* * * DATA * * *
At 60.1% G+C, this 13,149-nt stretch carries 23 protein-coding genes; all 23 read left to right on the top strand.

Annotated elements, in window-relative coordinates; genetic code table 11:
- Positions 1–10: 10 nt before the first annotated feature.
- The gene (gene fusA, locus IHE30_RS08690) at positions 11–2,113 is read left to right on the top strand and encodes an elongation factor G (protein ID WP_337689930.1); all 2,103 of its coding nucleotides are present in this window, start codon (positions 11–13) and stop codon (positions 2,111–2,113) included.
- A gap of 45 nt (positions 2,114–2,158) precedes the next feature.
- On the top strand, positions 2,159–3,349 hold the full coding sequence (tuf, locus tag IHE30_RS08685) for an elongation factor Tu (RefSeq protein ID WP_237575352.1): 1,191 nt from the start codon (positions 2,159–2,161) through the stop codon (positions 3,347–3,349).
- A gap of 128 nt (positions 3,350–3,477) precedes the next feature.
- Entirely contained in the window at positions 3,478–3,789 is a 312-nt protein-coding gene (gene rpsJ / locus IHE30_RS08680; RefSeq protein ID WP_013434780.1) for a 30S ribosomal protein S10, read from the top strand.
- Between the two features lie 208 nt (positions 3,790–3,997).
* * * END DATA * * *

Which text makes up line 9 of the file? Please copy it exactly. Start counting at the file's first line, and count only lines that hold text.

- Between the two features lie 208 nt (positions 3,790–3,997).